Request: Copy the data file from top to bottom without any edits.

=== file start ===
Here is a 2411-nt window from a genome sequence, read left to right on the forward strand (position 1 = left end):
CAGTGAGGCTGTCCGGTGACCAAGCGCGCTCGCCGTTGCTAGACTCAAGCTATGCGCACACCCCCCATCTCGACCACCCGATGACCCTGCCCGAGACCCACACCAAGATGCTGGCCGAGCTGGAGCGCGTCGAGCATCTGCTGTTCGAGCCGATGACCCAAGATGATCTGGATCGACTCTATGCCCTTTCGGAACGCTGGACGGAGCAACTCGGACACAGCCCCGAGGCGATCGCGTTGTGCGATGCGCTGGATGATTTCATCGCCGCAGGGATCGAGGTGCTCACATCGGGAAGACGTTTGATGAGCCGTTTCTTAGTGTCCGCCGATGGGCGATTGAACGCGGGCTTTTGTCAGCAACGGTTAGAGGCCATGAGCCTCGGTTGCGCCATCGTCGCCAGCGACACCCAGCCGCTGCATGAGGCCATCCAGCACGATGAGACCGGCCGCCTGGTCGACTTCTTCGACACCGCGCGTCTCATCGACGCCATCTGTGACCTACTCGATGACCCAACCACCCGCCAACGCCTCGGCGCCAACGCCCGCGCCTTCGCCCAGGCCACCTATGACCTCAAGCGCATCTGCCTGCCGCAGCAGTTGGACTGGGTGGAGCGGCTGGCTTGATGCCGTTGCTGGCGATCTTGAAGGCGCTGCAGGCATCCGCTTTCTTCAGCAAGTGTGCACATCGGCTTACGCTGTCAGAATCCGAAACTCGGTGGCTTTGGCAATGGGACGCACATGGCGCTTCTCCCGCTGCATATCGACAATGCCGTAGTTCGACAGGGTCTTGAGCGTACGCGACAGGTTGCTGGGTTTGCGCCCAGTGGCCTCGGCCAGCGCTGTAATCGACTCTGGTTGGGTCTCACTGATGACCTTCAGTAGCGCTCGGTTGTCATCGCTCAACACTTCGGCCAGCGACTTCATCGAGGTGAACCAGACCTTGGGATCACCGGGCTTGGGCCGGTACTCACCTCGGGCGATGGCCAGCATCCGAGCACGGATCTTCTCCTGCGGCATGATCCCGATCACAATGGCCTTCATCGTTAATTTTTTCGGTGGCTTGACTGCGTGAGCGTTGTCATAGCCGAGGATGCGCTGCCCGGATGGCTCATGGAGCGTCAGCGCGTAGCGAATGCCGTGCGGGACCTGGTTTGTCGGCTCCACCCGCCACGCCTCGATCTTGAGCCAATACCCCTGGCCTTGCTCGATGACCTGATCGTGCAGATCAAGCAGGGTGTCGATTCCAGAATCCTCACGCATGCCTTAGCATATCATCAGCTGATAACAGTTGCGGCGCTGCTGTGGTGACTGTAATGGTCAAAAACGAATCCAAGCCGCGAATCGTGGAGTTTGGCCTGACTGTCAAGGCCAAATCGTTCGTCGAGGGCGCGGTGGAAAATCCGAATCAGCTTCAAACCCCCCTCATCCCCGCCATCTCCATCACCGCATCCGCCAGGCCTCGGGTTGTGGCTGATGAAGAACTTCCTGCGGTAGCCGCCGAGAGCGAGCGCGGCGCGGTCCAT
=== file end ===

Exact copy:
Here is a 2411-nt window from a genome sequence, read left to right on the forward strand (position 1 = left end):
CAGTGAGGCTGTCCGGTGACCAAGCGCGCTCGCCGTTGCTAGACTCAAGCTATGCGCACACCCCCCATCTCGACCACCCGATGACCCTGCCCGAGACCCACACCAAGATGCTGGCCGAGCTGGAGCGCGTCGAGCATCTGCTGTTCGAGCCGATGACCCAAGATGATCTGGATCGACTCTATGCCCTTTCGGAACGCTGGACGGAGCAACTCGGACACAGCCCCGAGGCGATCGCGTTGTGCGATGCGCTGGATGATTTCATCGCCGCAGGGATCGAGGTGCTCACATCGGGAAGACGTTTGATGAGCCGTTTCTTAGTGTCCGCCGATGGGCGATTGAACGCGGGCTTTTGTCAGCAACGGTTAGAGGCCATGAGCCTCGGTTGCGCCATCGTCGCCAGCGACACCCAGCCGCTGCATGAGGCCATCCAGCACGATGAGACCGGCCGCCTGGTCGACTTCTTCGACACCGCGCGTCTCATCGACGCCATCTGTGACCTACTCGATGACCCAACCACCCGCCAACGCCTCGGCGCCAACGCCCGCGCCTTCGCCCAGGCCACCTATGACCTCAAGCGCATCTGCCTGCCGCAGCAGTTGGACTGGGTGGAGCGGCTGGCTTGATGCCGTTGCTGGCGATCTTGAAGGCGCTGCAGGCATCCGCTTTCTTCAGCAAGTGTGCACATCGGCTTACGCTGTCAGAATCCGAAACTCGGTGGCTTTGGCAATGGGACGCACATGGCGCTTCTCCCGCTGCATATCGACAATGCCGTAGTTCGACAGGGTCTTGAGCGTACGCGACAGGTTGCTGGGTTTGCGCCCAGTGGCCTCGGCCAGCGCTGTAATCGACTCTGGTTGGGTCTCACTGATGACCTTCAGTAGCGCTCGGTTGTCATCGCTCAACACTTCGGCCAGCGACTTCATCGAGGTGAACCAGACCTTGGGATCACCGGGCTTGGGCCGGTACTCACCTCGGGCGATGGCCAGCATCCGAGCACGGATCTTCTCCTGCGGCATGATCCCGATCACAATGGCCTTCATCGTTAATTTTTTCGGTGGCTTGACTGCGTGAGCGTTGTCATAGCCGAGGATGCGCTGCCCGGATGGCTCATGGAGCGTCAGCGCGTAGCGAATGCCGTGCGGGACCTGGTTTGTCGGCTCCACCCGCCACGCCTCGATCTTGAGCCAATACCCCTGGCCTTGCTCGATGACCTGATCGTGCAGATCAAGCAGGGTGTCGATTCCAGAATCCTCACGCATGCCTTAGCATATCATCAGCTGATAACAGTTGCGGCGCTGCTGTGGTGACTGTAATGGTCAAAAACGAATCCAAGCCGCGAATCGTGGAGTTTGGCCTGACTGTCAAGGCCAAATCGTTCGTCGAGGGCGCGGTGGAAAATCCGAATCAGCTTCAAACCCCCCTCATCCCCGCCATCTCCATCACCGCATCCGCCAGGCCTCGGGTTGTGGCTGATGAAGAACTTCCTGCGGTAGCCGCCGAGAGCGAGCGCGGCGCGGTCCAT